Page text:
I enjoy thinking about different stories at the same time, like these three:
The Mixed-Up Brothers of Bogotá - by Susan Dominus - NYTimes
‘‘It was like staring through a mirror, and on the other side of the mirror, there’s a parallel universe,’’ Jorge would say later.
A captivating article about identical twins, accidentally swapped at birth and raised as two fraternal pairs in different parts of Columbia. Through a chance encounter with one acquaintance, they eventually discover each other in their twenties. Generous in detail, breadth and photographs, it not only reads like a good character-driven story but also dishes out scrumptious scientific context, such as here:
At the moment that a sperm penetrates an egg, that single-cell zygote is what is known as totipotent: It is pure potential. It has in it the makings of an eyebrow’s curve, a heart’s thick muscle, a neuron’s electrochemical power; it has in it the finicky instructional manual that will direct the building of the body’s every fiber and the regulation of those fibers. But that one cell splits into two, and instantly, lights begin to go out, potential dims. In order for that one cell to become a tiny bit of flesh in a heart, and not the hair of an eyebrow, one or more of its genetic signaling pathways must shut down. The result is differentiation, a steady process of elimination that allows complex biological universes to be built. Every time a group of cells divides, each one becomes more like one thing, less like another.
No scientific explanation in this surreal doppelgänger thriller (or maybe not so much surrealism as magical realism?) In a nutshell, the protagonist (J. Gyllenhal) discovers an identical version of himself in a film, and then in more films. He tracks the actor down (actor is a great occupation for this character), after which it becomes harder to keep a grip on identity and time.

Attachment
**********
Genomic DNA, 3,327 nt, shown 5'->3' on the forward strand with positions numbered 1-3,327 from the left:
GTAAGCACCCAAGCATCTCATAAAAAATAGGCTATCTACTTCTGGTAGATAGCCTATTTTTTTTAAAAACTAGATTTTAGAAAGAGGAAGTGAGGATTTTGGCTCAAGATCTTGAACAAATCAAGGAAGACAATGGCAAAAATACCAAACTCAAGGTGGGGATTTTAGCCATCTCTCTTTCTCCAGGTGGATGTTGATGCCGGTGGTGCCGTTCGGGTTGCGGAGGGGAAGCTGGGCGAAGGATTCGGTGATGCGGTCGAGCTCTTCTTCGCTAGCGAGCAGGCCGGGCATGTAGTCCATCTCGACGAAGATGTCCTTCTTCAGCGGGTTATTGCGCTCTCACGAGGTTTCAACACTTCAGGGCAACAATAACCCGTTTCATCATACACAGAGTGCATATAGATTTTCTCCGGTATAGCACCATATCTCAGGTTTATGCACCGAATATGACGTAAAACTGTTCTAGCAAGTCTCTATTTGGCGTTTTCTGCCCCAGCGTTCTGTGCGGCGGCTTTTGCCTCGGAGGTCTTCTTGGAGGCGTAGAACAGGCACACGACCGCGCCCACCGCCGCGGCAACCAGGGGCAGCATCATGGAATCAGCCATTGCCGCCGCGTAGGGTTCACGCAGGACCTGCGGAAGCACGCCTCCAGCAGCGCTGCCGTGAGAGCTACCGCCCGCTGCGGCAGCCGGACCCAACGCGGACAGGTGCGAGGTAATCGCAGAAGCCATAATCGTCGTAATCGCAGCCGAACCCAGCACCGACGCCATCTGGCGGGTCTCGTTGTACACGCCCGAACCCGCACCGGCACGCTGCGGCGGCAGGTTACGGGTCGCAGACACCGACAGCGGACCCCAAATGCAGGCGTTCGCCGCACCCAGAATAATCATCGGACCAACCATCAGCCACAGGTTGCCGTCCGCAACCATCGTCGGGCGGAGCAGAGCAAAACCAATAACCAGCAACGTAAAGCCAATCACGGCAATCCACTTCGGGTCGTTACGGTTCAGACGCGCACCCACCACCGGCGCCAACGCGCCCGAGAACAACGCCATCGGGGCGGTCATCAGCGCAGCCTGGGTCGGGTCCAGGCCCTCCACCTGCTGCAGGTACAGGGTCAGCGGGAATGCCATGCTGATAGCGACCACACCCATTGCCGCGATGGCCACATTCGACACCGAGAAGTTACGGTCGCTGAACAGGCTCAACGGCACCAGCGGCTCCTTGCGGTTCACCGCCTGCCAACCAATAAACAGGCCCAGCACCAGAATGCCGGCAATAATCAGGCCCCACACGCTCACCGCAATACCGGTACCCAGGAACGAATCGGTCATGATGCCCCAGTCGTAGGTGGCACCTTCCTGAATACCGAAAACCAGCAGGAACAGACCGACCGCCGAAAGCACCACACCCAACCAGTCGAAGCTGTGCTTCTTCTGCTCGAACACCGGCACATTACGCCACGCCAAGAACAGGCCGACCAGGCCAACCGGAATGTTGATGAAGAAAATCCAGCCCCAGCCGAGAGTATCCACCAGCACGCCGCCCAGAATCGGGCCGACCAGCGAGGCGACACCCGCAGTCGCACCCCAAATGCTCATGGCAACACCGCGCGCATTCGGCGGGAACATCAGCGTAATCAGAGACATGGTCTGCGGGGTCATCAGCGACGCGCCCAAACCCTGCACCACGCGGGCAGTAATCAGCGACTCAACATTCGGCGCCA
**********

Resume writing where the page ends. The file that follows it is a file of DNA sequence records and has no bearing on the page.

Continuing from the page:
The startling ending dashes all hopes of a logical denouement. It's one of those stories that seems laden with symbols that beg a metaphorical interpretation, symbols that are sought and scrutinized mostly in retrospect due to aforementioned ending. On the other hand I'm not sure the filmmakers want us to 'figure it out'. There are symbols, perhaps, but they are not means to one clear end. I look at it like a dream in which the ending becomes that one detail that tells you 'aha! you are dreaming!'
*The book is on my list.
I Know This Much is True - Wally Lamb
I slogged through this lengthy first-person story about a house-painter whose identical twin lopped off his hand in the hopes of stopping the Gulf War and winds up in a high-security asylum. It explores the unique reality of identical twins: how they are lumped together by society, how they are still two individuals, how they are still connected throughout life in ways that are difficult to articulate... not a fantastic read. I don't recommend but by after 200 pages I cared too much to drop it.
Sparse highlights from the great spinning sphere of publication.